OBSERVATIONS: Was This Why The Reds Signed Candelario?

By Hal McCoy

UNSOLICITED OBSERVATIONS from The Man Cave, refusing to let the old man in, even though he’s knocking at my door. I’m looking out my window and smiling.

—WHY, WHY, WHY?: One has to wonder, “What was he thinking?” Most likely he wasn’t thinking at all because he may have destroyed his just-started career.

Cincinnati Reds infielder Noelvi Marte was suspended 80 games by MLB after testing positive for Boldenone, a banned PED.

Not only did it cost him what probably would have been the starting third base job, but he won’t be paid the 80 games worth of his $740,000 salary.

Marte, acquired from Seattle in the Luis Castillo trade, made his Reds debut last year in early August and hit .316 over 35 games with 15 RBI and six stolen bases.

And the conspiracy theorists wonder if the Reds knew this was coming when they signed third basseman Jeimer Candelario? Makes sense, right?

—A FUTURE ARM: If you are wondering about future pitchers that might occupy the Great American Ball Park mound in the not faraway future, well fans that inhabit Day Air Ball Park in Dayton know about him.

And as an invitee to major league spring training camp he is demanding attention. In three innings he struck out four and has displayed uncommon poise, plus knowing how to put on a baseball uniform and a pair of spikes in a professional manner.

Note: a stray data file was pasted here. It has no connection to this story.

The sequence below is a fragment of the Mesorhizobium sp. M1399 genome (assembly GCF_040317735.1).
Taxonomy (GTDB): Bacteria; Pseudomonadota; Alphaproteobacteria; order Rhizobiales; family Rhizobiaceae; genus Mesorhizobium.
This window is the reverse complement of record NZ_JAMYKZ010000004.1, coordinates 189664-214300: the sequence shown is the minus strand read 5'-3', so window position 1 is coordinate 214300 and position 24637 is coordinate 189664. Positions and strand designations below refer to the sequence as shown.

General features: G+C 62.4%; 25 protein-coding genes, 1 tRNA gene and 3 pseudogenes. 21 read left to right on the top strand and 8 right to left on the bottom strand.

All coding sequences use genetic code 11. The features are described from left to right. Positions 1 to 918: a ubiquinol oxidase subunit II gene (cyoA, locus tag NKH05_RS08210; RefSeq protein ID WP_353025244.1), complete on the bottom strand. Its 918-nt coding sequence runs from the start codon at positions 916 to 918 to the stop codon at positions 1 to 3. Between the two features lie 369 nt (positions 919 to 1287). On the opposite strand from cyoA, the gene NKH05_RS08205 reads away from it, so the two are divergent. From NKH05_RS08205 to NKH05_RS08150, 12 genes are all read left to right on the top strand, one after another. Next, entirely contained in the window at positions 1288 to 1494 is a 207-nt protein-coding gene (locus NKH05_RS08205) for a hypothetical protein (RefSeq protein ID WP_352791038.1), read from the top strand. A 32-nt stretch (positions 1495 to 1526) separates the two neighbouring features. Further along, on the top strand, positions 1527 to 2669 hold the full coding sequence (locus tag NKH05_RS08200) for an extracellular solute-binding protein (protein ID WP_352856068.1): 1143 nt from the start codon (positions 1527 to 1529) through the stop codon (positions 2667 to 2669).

His name is Julian Aguiar, 22, a 12th-round draft pick in 2021. He was the Reds’ Minor League Pitcher of the Year last season and was dazzling last season at High-A Dayton. He pitched 70 1/3 innings for the Dragons with a 1.92 earned run average and was picked for the Midwest League All-Star team.

Then he was promoted to Class AA Chattanooga and finished the season with the most innings pitched by a Reds minor leaguer (125), had the second most minor league wins (8) and third lowest ERA (2.31). His slider is checked as a plus on the reports and his fastball hovers in the mid-90s.

He is listed as the Reds No. 16 prospect but the guess here is that he soon will hit single digits. Said Nick Krall, president of baseball operations:

“He has pitched well this spring. He made strides last season. He showed excellent poise in his first big-league camp and competes well. His stuff continues to improve and he has a chance to be a quality big-league pitcher in the near future.”

—TERRIFIC TRIO: Another gem from Jeff Singleton (And, Jeff, the check got lost at the post office):

Only three players in MLB history finished their careers with a .300 average, more than 500 home runs and more than 3,000 hits. The first two are slam dunks: Willie Mays and Hank Aaron.

The third? Miguel Cabrera, a for-sure first-ballot Hall of Famer when he lands on the ballot.

—QUOTE: From future Hall of Famer Miguel Cabrera: “I have a glove. I’ll play anywhere.” (Is that like what Palidin said, “Have gun, will travel?”)

—JUST THREE ME: The Cincinnati Reds engage in a three-point shooting contest during spring training at their Goodyear complex.

The winner this year? New Dayton Dragons manager Vince Harrison, a 1998 Cincinnati Princeton High School graduate and brother to Reds outfielder Josh Harrison.

Does Vince have any eligibility left? Maybe the UD Flyers could use him for the Atlantic 10 tournament, giving them a double-threat at threes with him and Koby Brea, the nation’s No. 1 three-point percentage shooter (49.7%).

—A McCOY PLOY: When I was a kid, my dad used to sing a song he wrote pertaining to the Charles Darwin theory and it was entitled, “A Monkey’s No Relation To Me.”

I bring this up because there was a boxer named Kid McCoy, no relation to me. But my grandpa used to tell me a story about a ploy used by McCoy.

During a clinch, The Kid would say to his opponent, “Your shoe is untied.” When the foe loooked down, McCoy would deliver an uppercut that put the guy on the canvas.